One week after violence erupted amid large teen gatherings in downtown Chicago, a coalition of pastors marched down Michigan Avenue Saturday night in an effort to show support and responsibility for young Chicagoans.
Several hundred people, nearly all Black men, joined the 6 p.m. march organized by Charlie Dates, senior pastor of Salem Baptist Church of Chicago and Progressive Baptist Church.
“Black men doing the work,” they chanted as they paced from the intersection of Roosevelt Road and Michigan Avenue to the Chicago River.
The men filled two sidewalk blocks as they moved along Grant Park, stopping to pray as they weathered a cold, wintry mix.
“This is our city. These are our children. We care about them,” Dates said as he spoke at Grant Park’s Ida B. Wells Drive entrance.
The pastors have jobs and other resources to offer young people, he added.
Speaking at the march’s conclusion on Upper Wacker Drive, Dates told the men they weren’t marching against Chicago’s youth, but to show young people the faith community wants to support them.
“We’re here tonight to say that we will walk in the rain for our kids, we’ll push through the hail,” he said.
Interim Chicago police Superintendent Eric Carter and CPD community policing director Glen Brooks marched alongside the crowd.
Several hecklers goaded the preachers as they walked, arguing they weren’t active in the community and didn’t address structural inequalities harming Black Americans.
Brace Clement, 44, said he joined the march to push back against stereotypes about Black men not caring about their communities and Chicago being irredeemably violent.
“We still believe in the power of the city, the power of the community, the power of being a Black man. I think that’s important for our children to see,” said the West Humboldt resident and father of a 5-year-old.
The march sought to show young people that the men are willing to show up for them, minister Thomas Stovall said.
“The continued effort of going outside of the church, outside of our homes, bringing resources and meeting our youth where they are, that’s how we continue to do it,” he said.
There were no large groups of teens and no apparent disturbances in the area at 7 p.m.
Dozens of police cruisers lined the road near the parks, and dozens of officers followed alongside the marchers on foot and bike.
Their work will continue as they connect resources like jobs and summer programs to kids who want it, Dates told the Tribune after the Saturday event.
Dates understands the fears of some after last weekend’s chaos, he said, but added that it was only a small fraction of the young people in Chicago, what he called “the greatest city in the world.””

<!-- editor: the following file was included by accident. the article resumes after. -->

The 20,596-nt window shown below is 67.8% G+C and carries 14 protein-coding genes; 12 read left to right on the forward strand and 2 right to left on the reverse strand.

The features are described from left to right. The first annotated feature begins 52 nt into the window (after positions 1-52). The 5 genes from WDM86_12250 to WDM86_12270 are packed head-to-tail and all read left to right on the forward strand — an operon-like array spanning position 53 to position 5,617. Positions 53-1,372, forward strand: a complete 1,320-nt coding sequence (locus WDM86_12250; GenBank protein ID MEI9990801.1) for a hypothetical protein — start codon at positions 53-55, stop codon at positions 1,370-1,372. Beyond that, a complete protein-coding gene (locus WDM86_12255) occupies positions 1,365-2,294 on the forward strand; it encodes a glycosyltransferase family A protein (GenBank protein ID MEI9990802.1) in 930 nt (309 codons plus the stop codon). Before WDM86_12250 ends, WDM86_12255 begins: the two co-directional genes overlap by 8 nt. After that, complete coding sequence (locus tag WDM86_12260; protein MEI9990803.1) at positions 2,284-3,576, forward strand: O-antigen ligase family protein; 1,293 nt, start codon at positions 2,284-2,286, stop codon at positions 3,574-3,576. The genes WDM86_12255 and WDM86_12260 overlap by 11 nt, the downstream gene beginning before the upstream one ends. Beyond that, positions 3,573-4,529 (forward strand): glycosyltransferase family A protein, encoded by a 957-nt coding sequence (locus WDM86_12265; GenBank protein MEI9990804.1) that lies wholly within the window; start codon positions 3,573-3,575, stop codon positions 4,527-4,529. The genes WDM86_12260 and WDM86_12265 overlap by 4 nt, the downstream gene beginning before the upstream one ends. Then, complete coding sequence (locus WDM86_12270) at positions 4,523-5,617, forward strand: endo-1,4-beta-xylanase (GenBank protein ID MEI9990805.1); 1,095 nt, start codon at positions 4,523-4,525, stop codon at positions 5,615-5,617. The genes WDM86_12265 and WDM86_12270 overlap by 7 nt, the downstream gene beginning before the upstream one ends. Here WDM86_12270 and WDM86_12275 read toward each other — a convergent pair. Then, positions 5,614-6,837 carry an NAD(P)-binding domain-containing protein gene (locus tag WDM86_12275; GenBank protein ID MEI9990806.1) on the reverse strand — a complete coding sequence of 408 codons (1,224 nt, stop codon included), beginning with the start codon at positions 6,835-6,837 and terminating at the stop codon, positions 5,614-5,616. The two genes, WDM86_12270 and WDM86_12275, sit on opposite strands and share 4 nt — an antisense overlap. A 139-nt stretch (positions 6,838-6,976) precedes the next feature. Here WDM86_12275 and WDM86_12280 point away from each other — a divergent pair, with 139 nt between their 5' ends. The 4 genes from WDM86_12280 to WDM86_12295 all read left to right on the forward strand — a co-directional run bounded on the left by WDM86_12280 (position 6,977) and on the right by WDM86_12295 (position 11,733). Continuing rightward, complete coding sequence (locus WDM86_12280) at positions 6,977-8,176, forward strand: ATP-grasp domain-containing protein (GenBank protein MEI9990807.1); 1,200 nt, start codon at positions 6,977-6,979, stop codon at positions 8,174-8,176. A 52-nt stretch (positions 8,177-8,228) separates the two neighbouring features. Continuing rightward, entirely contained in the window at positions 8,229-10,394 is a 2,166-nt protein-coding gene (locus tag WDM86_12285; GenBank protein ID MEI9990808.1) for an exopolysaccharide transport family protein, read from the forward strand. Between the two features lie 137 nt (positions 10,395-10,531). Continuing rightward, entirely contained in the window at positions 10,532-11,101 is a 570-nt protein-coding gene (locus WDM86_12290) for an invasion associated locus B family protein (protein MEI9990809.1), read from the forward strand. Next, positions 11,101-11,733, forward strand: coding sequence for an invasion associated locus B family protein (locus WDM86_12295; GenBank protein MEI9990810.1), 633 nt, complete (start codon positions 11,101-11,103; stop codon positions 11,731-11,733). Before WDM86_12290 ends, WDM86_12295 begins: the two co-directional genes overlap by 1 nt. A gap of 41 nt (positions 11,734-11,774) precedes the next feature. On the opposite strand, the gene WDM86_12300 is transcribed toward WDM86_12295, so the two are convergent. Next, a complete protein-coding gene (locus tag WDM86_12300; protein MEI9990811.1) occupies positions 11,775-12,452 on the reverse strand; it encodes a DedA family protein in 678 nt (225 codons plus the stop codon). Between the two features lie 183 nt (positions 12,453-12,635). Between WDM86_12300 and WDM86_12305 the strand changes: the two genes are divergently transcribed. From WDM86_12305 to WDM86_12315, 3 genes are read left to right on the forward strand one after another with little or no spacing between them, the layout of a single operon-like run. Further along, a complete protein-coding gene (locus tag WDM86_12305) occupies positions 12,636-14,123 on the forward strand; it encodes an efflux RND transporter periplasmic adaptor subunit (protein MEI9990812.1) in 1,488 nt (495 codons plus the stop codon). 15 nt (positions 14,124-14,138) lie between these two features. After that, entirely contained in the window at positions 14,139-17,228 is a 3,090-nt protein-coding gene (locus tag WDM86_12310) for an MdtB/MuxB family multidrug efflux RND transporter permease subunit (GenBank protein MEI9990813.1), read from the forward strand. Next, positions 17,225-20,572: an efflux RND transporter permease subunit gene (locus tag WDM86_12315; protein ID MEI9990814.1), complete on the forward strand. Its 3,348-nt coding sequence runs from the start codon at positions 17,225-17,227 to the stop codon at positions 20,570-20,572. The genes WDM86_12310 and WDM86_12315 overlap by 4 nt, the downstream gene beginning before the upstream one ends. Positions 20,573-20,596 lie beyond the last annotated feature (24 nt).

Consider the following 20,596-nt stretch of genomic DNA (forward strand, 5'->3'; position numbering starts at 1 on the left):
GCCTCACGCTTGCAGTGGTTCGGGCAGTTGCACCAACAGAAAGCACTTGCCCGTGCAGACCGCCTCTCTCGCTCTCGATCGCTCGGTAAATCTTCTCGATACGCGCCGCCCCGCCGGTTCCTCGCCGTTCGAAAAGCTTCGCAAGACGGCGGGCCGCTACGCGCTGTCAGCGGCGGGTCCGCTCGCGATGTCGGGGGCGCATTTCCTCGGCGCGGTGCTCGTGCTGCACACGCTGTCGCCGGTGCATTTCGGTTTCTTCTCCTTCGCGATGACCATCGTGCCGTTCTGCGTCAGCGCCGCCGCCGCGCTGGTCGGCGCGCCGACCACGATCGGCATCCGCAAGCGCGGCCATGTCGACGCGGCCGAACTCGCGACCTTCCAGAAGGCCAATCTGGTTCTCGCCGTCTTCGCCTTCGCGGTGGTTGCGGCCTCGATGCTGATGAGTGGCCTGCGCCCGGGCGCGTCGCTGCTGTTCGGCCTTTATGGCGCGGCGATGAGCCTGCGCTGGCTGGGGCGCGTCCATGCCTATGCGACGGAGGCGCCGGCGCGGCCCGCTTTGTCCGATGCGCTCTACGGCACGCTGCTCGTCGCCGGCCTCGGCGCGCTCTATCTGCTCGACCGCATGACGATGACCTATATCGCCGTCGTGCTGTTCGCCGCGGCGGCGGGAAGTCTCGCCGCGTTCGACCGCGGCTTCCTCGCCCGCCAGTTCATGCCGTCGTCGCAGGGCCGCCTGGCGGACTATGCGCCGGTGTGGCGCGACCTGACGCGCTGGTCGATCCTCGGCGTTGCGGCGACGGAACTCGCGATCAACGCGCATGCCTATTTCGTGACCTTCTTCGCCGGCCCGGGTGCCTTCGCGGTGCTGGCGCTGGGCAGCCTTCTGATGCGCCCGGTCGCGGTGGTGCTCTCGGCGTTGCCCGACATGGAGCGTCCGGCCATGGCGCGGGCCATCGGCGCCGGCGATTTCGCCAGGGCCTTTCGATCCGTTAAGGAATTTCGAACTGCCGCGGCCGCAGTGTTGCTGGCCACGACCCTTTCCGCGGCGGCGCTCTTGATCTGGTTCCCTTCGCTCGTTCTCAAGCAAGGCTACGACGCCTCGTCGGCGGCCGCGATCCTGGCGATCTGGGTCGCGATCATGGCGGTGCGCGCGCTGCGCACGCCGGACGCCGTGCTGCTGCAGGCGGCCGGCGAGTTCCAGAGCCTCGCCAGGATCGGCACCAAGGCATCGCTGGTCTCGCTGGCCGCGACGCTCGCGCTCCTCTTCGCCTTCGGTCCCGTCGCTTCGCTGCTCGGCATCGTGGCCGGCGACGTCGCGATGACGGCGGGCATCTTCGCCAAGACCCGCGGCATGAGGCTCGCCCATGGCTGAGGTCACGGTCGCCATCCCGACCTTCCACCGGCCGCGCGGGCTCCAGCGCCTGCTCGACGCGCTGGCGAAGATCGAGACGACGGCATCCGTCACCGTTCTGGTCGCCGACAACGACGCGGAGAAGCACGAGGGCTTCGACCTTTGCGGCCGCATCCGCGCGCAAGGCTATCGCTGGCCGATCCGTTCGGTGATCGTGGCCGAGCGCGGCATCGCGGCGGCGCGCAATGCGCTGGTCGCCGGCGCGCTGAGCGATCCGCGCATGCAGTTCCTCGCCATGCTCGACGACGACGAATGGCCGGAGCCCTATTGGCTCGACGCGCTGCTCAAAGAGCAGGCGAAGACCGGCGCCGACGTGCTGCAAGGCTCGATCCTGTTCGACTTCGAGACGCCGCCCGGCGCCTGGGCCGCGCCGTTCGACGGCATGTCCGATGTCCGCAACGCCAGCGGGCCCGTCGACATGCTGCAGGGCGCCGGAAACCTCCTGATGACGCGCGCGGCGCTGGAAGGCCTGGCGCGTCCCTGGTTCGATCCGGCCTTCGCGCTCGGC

That fear has to turn into action,” Dates said. “We got to believe.”
At around the same spot last Saturday, chaos broke out as hundreds of young people gathered together, one night after a similar unruly gathering at 31st Street Beach last Friday.
During last weekend’s mayhem some young people blocked traffic, jumped onto a CTA bus and attacked passersby during the mayhem, and two teen boys were shot as they stood in the crowd.
The disorder led to at least 16 arrests and sparked concern from local leaders and activists while garnering national attention.
But police reported that no notable teen gatherings or associated crimes occurred downtown Friday night. Dozens of police cars were scattered throughout the Loop and hundreds of tourists milled around the busy shopping, dining and theater district.
At Millennium Park, guards checked identification to make sure no one under 18 entered alone during the evening.
Families and friends stopped for reflective photos at Chicago’s iconic “Bean” statue late in the evening.
Robert Miller, 29, visiting from Puerto Rico, said he had seen a viral video from the mayhem last weekend of a young woman and man being apparently randomly attacked by a large group of teens. People had told him the city was dangerous, he said.
Miller called the attack “unacceptable,” but didn’t feel unsafe was as he walked alone through Millennium Park and peered at the city’s skyline.
“It looks to be really safe, really beautiful,” Miller said. “It’s the perfect night, to be honest.”
A Tribune reporter saw police apprehend a group of three apparently young teens who had moments before been running down a sidewalk shortly after 9 p.m. Friday. The officers brought the teens inside the lobby of a nearby TJ Maxx store near State Street and Madison Street and handcuffed them.
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